As the Harrisburg reporter for StateImpact Pennsylvania, Marie Cusick covers energy and environmental issues for public radio stations statewide. She’s also part of NPR’s energy and environment team, which coordinates coverage between the network and select member station reporters around the country. Her work frequently airs on NPR shows including Morning Edition, All Things Considered, and Weekend Edition. Since 2012, Marie has closely followed the political, social, environmental, and economic effects of Pennsylvania’s natural gas boom. Her work has been recognized at the regional and national levels– honors include a Sigma Delta Chi Award from the Society of Professional Journalists and a national Edward R. Murrow Award from the Radio Television Digital News Association. Previously, Marie was a multimedia reporter for WMHT in Albany, New York and covered technology for the station’s statewide public affairs TV show, New York NOW. In 2018, she became StateImpact’s first FAA-licensed drone pilot.
The Federal Energy Regulatory Commission (Liam James Doyle/NPR)
Earlier this year I teamed up with the Center for Public Integrity–a nonpartisan investigative news outlet in Washington DC– to take a closer look at the building boom of natural gas pipelines on the East Coast.
We know this is a complicated issue. That’s why we wanted to look beyond the heated rhetoric for and against these projects. We set out to talk to as many people as possible to hear as many perspectives as we could.
Our reporting led us to the key agency that approves new pipelines, the Federal Energy Regulatory Commission (FERC); it’s charged with making sure new gas pipelines are in the public interest and have minimal environmental impact.
Our story was published in July. My contribution involved nearly five months of work, more than 1,200 miles of travel, and dozens of interviews with people on all sides of the issue– including representatives from the pipeline and natural gas industries, landowners affected by new projects, environmental advocates, regulators, and scientists.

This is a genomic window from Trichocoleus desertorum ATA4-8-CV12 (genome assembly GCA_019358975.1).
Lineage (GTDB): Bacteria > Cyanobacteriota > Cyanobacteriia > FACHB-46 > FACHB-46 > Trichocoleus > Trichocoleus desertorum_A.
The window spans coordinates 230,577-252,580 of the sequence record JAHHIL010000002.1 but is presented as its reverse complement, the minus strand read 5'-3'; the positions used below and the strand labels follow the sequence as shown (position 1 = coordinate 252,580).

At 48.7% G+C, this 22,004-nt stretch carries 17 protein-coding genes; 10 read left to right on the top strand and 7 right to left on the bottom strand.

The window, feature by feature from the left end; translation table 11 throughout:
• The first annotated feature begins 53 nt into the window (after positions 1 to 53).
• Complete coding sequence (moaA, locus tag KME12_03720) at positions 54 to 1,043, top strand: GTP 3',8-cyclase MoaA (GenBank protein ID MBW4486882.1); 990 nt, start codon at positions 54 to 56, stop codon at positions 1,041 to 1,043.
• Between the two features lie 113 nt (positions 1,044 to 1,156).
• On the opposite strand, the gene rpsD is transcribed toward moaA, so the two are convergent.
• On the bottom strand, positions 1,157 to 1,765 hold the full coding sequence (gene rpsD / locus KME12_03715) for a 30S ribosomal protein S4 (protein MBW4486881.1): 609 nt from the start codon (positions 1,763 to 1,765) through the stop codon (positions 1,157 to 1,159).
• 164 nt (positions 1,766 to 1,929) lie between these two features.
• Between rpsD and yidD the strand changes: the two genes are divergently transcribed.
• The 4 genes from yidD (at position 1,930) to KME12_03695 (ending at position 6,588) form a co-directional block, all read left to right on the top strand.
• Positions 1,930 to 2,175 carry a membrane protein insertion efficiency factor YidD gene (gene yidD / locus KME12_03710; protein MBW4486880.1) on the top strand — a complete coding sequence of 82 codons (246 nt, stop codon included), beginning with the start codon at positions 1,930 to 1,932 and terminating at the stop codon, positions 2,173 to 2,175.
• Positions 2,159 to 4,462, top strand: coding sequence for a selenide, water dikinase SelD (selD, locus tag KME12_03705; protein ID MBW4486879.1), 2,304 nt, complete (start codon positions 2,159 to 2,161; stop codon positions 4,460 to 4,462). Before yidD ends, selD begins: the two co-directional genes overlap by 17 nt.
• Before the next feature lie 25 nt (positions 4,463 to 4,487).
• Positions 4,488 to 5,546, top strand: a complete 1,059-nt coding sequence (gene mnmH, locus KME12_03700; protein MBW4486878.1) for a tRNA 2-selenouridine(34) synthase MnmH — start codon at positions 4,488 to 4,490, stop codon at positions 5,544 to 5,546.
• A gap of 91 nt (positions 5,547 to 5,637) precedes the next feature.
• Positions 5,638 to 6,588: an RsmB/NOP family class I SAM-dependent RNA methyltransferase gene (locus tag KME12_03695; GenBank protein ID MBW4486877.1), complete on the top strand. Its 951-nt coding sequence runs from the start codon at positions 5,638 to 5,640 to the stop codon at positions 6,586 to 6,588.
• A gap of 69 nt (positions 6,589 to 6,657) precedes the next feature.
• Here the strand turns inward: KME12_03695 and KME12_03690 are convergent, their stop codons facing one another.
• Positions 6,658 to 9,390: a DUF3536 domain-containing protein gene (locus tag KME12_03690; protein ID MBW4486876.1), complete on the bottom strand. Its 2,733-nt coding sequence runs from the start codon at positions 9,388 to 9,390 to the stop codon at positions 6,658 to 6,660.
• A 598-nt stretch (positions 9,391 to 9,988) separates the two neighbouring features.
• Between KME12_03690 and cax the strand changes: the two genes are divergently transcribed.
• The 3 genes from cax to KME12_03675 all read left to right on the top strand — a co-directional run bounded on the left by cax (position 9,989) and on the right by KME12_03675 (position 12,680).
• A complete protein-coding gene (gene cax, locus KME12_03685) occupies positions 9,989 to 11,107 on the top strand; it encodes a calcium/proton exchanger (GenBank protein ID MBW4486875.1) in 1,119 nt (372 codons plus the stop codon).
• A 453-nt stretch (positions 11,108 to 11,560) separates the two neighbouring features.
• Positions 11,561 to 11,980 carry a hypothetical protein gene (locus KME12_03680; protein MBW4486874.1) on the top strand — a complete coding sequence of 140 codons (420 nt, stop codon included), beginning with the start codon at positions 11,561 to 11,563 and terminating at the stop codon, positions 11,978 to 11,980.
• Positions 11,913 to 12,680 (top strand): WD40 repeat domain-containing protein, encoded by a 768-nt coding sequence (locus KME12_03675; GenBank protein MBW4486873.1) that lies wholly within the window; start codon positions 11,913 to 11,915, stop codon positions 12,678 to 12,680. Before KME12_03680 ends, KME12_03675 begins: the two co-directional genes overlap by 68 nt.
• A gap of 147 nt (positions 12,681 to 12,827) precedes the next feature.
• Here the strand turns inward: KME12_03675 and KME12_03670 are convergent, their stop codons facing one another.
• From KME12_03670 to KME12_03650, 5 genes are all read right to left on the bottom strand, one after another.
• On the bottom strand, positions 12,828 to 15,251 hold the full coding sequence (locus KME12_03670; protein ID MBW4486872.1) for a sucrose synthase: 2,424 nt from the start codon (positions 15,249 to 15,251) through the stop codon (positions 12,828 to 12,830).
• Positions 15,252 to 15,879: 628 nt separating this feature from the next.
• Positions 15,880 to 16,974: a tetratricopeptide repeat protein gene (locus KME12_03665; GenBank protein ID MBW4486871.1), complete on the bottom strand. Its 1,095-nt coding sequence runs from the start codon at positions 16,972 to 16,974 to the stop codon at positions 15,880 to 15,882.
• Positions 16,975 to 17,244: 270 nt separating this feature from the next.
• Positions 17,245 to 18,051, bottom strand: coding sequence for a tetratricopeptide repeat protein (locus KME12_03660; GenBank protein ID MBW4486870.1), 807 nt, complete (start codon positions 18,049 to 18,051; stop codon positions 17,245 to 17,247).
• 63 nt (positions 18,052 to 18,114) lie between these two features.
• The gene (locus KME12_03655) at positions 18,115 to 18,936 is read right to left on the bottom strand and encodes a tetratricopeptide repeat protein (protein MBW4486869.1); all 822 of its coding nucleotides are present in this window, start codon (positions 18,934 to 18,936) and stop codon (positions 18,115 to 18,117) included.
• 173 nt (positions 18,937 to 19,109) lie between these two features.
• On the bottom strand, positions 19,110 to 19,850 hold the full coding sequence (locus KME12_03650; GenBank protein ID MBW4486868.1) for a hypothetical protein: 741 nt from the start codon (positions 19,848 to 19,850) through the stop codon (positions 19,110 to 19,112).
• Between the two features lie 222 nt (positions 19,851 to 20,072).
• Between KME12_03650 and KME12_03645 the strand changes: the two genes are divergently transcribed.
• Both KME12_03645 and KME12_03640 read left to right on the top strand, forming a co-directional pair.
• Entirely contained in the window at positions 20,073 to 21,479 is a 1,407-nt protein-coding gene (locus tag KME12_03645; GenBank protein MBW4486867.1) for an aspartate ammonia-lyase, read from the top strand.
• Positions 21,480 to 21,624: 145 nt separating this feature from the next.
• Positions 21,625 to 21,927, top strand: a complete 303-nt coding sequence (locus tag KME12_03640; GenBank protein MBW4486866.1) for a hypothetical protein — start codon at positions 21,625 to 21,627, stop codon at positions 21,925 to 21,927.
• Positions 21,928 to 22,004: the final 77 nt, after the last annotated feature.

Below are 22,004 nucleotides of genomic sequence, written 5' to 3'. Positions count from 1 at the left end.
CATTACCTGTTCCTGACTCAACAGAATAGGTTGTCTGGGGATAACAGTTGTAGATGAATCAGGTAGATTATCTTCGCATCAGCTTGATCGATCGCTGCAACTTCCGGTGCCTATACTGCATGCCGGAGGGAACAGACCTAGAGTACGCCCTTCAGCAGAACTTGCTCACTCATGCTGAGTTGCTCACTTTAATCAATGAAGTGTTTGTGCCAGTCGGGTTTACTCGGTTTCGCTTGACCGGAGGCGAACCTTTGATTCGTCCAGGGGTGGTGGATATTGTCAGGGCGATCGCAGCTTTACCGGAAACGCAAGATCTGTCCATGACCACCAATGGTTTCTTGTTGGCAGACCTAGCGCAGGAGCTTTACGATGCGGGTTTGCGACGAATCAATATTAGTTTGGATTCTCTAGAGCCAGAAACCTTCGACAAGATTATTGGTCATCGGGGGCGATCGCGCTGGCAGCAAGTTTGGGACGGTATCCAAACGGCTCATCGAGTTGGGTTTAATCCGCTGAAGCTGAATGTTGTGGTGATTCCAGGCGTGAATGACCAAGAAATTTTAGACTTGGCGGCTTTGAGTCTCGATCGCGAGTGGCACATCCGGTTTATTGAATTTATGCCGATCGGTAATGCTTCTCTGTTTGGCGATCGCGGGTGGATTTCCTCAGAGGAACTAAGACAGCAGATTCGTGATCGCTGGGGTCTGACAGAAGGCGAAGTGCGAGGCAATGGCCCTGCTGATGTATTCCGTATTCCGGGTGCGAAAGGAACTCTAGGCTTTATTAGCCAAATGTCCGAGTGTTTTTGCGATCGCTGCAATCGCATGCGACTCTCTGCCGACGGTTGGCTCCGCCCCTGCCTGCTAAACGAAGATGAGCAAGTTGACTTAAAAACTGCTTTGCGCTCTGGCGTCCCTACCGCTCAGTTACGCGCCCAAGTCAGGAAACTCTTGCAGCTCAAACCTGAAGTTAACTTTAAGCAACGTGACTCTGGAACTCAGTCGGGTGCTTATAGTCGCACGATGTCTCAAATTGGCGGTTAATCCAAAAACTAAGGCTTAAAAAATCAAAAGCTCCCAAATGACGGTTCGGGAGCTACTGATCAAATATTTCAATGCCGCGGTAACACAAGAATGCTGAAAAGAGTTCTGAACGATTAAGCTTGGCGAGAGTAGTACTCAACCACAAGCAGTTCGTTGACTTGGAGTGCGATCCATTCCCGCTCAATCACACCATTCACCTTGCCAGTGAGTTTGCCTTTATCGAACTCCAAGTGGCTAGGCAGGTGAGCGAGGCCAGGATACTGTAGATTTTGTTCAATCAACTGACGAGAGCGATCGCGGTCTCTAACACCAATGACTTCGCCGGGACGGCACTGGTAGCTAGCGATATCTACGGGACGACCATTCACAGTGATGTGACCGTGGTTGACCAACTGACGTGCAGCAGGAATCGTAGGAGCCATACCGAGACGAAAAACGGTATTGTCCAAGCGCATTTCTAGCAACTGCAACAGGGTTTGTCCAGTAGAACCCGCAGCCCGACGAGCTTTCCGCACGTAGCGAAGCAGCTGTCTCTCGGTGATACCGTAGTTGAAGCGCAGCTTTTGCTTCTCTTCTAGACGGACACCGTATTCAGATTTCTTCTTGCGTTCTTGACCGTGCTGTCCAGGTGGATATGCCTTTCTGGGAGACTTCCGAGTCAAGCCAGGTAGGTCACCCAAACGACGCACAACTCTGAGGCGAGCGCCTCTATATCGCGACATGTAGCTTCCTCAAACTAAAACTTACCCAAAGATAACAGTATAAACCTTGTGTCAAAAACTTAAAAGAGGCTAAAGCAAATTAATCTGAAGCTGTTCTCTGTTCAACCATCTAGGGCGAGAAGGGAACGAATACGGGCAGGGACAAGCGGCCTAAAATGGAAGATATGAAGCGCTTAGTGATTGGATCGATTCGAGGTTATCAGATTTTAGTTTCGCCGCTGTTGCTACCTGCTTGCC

Among the key findings: FERC almost never denies applications for new pipelines; most FERC commissioners go on to work for the industry; and at best, FERC officials superficially probe projects’ ramifications for the changing climate, despite persistent calls for deeper analyses.
I worked alongside two reporters, Kristen Lombardi and Jamie Smith Hopkins of the Center for Public Integrity. The final story was an in-depth article that appeared on the websites of NPR, The Center for Public Integrity, and StateImpact Pennsylvania. Lombardi and Smith Hopkins wrote the print version. I wrote and produced a three-part radio series that aired on NPR member stations in Pennsylvania. A separate story aired nationally on NPR’s Morning Edition.
We had multiple editors overseeing our work: Jim Morris of Center for Public Integrity, Tim Lambert of WITF, Gene Sonn of WHYY, and Jennifer Ludden of NPR.
We chose to focus primarily on the Atlantic Coast Pipeline, because it was among the biggest new natural gas pipeline applications pending before FERC at the time. In April, I spent three days in Virginia with Lombardi, conducting interviews with affected landowners. A month later, I spent two days in Washington DC with Smith Hopkins interviewing industry representatives, a member of Congress, former FERC staff and commissioners, and critics of the agency.
When we weren’t out in the field, we were digging through documents, doing research, and making phone calls. Many of the interviews we conducted helped to inform our reporting but did not make it into the final version of the story.
We tried very hard to talk to the people who work at FERC. I exchanged nearly a dozen emails with a FERC spokeswoman Mary O’Driscoll, asking for interviews with commissioners and senior staff. After those requests were repeatedly denied, we sent them a list of written questions. O’Driscoll wrote that, as a quasi-judicial body, “we must be very careful about what we say.”
Because the agency refused to grant interviews, we increased our efforts to talk to former FERC staffers and commissioners on the record. Those interviews provided a more nuanced picture of the agency, and provided a perspective that often does not get enough attention. Many former insiders defended the commission, describing its mandate as limited. They also pointed out that the agency’s low denial rate for pipelines merely reflects the rigorous process energy companies have to go through before a decision reaches the commission. Many of them said that bad ideas get weeded out long before the FERC commissioners would take a vote to approve or deny a pipeline.
My hope is that the stories we produced online, and on-air gave readers and listeners a clearer understanding of how pipelines get built and approved. While I’m proud of the story we produced, we are always on the lookout for stereotypes and assumptions in our own work, and we invite you to point out when you believe we get that wrong.